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DNA On Cigarette Linked Serial Burglar To 1988 Slaying Of Wealthy Cancer Patient

The brutal murder of 80-year-old Alice Haynsworth Ryan, who was stabbed 37 times after returning from a chemotherapy appointment, shocked the city of Greenville, South Carolina.

By Dorian Geiger
Alice Haynsworth Ryan Pd

The mysterious cold case killing of an elderly widow found viciously stabbed to death in her South Carolina home more than three decades ago has been solved, police said.

Alice Haynsworth Ryan was found dead on Oct. 8, 1988 after a fatal knife attack at her Tudor mansion near Greenville’s Cleveland Park.

Ryan, a cancer patient, had arrived home from a chemotherapy treatment at a nearby hospital shortly before her murder. Her daughter, Katherine, assisted her mother inside the home and then left to run errands at approximately 2:30 p.m. Upon her return 40 minutes later, she found Alice Ryan’s body in the kitchen of the home, which had been broken into.

The 80-year-old had been stabbed 37 times — with both a screwdriver and a butcher knife — the Greenville Journal reported. She was pronounced dead at the scene. The knife and screwdriver (both wiped down), a bloody dish cloth and Ryan’s house key were found discarded nearby outside the property.

Ryan’s 1967 Ford Galaxy sedan, which had been parked in the driveway earlier, was also missing, according to local authorities. The car later turned up abandoned a short distance away. 

“You just don’t have that type of murder every day,” Buddy Burgess, a detective who worked on the case’s investigation years ago, told The State. “[A] lot of legwork. We worked every angle. We just couldn’t put it together.”

Investigators followed up a torrent of tips and spoke with friends, family and neighbors of the elderly woman, but came up with little information. Evidence collected at the crime scene proved inconclusive at the time. 

“It upset the whole community,” Burgess said.

For decades, no arrests were made and the investigation came to a standstill. But in 2017, a newly-constituted cold case unit in the Greenville Police Department reopened the case.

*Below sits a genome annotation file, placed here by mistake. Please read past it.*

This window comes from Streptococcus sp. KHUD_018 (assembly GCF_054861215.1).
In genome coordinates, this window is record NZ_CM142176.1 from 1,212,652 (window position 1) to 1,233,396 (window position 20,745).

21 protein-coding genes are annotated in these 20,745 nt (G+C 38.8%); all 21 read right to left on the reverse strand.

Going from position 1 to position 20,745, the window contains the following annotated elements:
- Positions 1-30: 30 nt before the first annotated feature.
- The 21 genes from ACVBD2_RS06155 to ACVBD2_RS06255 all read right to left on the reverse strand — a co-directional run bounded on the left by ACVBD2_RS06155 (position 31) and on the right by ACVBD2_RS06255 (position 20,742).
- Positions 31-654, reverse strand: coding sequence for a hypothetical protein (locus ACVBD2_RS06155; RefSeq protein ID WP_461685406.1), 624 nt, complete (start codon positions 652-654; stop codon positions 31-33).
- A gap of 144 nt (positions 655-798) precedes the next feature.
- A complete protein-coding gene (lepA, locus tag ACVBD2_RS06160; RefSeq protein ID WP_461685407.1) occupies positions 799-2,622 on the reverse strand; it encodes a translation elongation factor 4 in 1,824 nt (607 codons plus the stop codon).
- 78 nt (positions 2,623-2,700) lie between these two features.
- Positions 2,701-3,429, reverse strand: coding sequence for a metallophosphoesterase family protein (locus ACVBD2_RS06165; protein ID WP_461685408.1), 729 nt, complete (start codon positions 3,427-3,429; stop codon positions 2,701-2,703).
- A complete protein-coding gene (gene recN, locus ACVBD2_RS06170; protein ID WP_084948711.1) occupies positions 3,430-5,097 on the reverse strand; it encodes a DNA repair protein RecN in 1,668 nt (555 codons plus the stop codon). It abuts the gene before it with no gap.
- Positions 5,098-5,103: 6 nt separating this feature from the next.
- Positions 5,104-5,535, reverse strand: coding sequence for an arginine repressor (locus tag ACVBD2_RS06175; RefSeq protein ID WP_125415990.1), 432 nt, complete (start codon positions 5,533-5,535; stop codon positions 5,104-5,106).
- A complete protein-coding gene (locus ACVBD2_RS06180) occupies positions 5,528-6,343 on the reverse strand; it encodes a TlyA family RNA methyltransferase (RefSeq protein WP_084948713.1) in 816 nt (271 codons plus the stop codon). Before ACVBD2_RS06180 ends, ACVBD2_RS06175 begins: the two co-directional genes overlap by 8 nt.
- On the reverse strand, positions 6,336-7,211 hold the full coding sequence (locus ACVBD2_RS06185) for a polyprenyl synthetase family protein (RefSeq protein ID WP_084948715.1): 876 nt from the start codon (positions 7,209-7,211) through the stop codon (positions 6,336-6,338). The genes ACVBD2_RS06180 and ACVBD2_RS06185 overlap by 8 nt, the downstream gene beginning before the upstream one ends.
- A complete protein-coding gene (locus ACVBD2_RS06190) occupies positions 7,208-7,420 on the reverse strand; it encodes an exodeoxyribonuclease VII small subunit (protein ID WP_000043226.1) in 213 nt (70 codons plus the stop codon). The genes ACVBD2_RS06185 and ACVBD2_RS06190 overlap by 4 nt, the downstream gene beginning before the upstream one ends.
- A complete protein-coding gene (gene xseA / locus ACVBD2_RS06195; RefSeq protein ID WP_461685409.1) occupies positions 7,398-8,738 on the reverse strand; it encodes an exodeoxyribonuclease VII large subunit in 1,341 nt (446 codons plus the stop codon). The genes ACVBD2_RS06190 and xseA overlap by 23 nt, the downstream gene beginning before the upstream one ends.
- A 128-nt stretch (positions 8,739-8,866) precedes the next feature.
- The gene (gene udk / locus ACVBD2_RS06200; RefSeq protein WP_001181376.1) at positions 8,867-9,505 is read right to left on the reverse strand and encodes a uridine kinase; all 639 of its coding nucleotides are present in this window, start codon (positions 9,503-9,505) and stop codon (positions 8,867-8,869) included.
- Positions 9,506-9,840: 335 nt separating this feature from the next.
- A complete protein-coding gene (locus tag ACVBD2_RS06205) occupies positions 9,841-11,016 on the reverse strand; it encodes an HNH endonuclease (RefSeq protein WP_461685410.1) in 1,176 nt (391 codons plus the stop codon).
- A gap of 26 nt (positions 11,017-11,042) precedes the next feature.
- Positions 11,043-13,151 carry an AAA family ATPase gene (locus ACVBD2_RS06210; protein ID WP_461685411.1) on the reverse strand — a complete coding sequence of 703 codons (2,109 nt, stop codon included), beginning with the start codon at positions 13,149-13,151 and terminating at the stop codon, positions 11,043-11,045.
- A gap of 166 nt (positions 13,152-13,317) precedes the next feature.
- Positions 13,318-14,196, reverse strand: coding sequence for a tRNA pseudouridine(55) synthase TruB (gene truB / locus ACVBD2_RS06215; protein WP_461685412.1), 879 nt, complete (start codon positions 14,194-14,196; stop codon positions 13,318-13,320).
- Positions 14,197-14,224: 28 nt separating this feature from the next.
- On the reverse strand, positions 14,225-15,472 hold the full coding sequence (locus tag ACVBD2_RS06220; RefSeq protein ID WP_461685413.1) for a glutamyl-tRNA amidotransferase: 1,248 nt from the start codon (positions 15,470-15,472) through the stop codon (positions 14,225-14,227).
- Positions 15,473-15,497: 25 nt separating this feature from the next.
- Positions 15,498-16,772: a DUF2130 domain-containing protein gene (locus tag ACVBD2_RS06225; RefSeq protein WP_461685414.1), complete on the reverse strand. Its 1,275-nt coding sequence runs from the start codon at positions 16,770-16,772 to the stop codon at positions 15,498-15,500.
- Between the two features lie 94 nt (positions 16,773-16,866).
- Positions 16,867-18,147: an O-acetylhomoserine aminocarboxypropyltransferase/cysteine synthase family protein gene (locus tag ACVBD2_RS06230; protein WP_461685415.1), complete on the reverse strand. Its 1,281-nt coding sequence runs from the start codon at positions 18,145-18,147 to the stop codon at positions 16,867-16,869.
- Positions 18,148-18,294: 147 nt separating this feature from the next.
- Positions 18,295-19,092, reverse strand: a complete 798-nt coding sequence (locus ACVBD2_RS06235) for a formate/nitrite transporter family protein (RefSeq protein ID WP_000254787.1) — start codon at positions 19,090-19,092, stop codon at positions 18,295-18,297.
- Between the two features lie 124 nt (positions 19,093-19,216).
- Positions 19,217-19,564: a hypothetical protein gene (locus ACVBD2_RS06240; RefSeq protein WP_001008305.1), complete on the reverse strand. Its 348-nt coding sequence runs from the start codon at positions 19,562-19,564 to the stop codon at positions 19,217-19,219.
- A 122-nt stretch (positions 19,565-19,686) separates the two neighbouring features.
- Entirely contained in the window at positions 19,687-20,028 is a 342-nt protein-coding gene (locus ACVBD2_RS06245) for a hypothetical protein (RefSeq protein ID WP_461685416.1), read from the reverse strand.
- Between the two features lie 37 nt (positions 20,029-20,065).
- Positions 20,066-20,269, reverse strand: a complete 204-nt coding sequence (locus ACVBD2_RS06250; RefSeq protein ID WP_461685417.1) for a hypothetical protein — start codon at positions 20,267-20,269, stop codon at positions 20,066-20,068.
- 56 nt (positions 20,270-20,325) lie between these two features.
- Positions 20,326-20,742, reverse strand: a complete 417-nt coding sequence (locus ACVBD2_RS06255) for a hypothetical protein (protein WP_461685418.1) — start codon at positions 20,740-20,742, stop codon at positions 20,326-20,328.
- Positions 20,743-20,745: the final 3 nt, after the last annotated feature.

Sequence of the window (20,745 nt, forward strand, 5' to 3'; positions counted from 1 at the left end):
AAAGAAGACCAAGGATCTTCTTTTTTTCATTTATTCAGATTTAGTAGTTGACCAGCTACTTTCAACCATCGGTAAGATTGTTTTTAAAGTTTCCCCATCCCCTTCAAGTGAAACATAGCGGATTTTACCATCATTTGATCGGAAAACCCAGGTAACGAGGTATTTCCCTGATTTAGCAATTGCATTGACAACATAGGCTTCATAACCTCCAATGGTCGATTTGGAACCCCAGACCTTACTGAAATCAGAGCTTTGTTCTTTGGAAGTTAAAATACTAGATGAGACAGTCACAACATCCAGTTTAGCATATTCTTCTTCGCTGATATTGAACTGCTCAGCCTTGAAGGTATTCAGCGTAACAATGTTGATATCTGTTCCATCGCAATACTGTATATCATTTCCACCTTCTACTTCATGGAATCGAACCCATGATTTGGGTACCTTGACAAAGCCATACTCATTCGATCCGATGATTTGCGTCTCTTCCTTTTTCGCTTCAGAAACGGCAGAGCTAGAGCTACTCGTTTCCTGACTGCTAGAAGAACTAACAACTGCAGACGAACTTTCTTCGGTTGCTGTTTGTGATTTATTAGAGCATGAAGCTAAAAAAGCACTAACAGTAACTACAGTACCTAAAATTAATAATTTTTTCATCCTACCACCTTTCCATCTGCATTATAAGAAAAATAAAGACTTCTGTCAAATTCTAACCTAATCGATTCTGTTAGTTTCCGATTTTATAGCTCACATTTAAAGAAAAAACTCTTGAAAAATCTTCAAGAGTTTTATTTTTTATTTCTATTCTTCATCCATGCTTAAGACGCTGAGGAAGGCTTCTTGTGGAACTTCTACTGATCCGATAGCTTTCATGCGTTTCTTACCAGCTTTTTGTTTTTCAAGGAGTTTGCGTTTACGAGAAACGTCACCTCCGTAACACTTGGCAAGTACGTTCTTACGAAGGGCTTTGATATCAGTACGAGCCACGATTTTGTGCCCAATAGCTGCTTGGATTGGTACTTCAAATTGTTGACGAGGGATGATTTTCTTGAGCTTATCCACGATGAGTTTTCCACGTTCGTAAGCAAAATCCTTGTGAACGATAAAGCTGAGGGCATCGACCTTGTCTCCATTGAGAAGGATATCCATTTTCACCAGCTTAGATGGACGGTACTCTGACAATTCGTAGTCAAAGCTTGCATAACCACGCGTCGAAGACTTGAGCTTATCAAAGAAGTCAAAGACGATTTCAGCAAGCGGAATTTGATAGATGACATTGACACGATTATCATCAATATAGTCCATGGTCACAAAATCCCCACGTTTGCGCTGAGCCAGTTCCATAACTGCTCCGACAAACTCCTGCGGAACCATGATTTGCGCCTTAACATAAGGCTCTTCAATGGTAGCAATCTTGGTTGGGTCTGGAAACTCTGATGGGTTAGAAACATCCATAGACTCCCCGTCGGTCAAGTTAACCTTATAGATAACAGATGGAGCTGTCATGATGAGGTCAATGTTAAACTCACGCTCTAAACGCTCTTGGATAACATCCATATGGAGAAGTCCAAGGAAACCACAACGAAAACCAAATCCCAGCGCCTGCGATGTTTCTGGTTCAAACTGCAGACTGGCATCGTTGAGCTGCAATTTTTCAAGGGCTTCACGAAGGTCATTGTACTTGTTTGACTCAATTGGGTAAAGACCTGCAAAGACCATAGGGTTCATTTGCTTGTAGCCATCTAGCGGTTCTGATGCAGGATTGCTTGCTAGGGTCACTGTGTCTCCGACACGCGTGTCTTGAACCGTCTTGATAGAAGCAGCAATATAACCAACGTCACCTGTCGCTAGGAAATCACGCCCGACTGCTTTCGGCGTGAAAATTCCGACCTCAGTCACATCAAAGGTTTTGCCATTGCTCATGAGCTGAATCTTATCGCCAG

"For over three decades, many dedicated detectives have worked to find answers for the Ryan family," former Greenville Police Chief Ken Miller told reporters in 2019. "Teams of investigators, then and now, have been committed to finding the evidence or the information needed to bring the killer to justice.”

Greenville Police now have a newly-identified suspect: Lamar Green, an alleged serial burglar who died shortly after the murder. Authorities pinpointed him after evidence in the case was re-tested following advancements in DNA technology. 

In this case, the suspected murder weapons — the knife and screwdriver — along with a cigarette butt found in Ryan’s car were sent to a crime lab for DNA testing in early 2018. 

Trace genetic material found on the cigarette led investigators to Brian Munns, who was both in Greenville at the time of Ryan’s slaying and had prior arrests for armed robbery and sexual conduct. He intially refused to talk and was charged with Ryan’s murder in 2019. 

But then Munns fired his lawyer ahead of his pending trial and agreed to talk. In 2021, he finally revealed to detectives that he had been in Ryan’s car with Green the day of the widow’s killing. Munns insisted that Green had killed Ryan and later tried to sell him her car, and denied taking part in the killing or even entering the South Carolina socialite’s home.

“Based on the evidence, we felt this all made sense,” Deputy Solicitor William McMaster said this month.

Munns pleaded guilty to not reporting the incident to law enforcement and was sentenced to four years, time served, in September. The other charges were dropped.

Green was killed months after Ryan’s death; his mother-in-law shot him for allegedly holding family members at gunpoint, according to the State. It was ruled a justifiable homicide.

Ryan came from a prominent South Carolina legal family with political ties. Her nephew is former federal judge Clement Haynsworth, who was once unsuccessfully nominated as a Supreme Court justice during Richard Nixon’s administration. Ryan’s great nephew, Knox White, is Greenville’s current — and long-time — mayor. He was a sitting city council member at the time of his great aunt’s murder.

A spokesperson for White’s office didn’t immediately respond to Oxygen.com’s requests for comment regarding the recently solved case on Friday afternoon.

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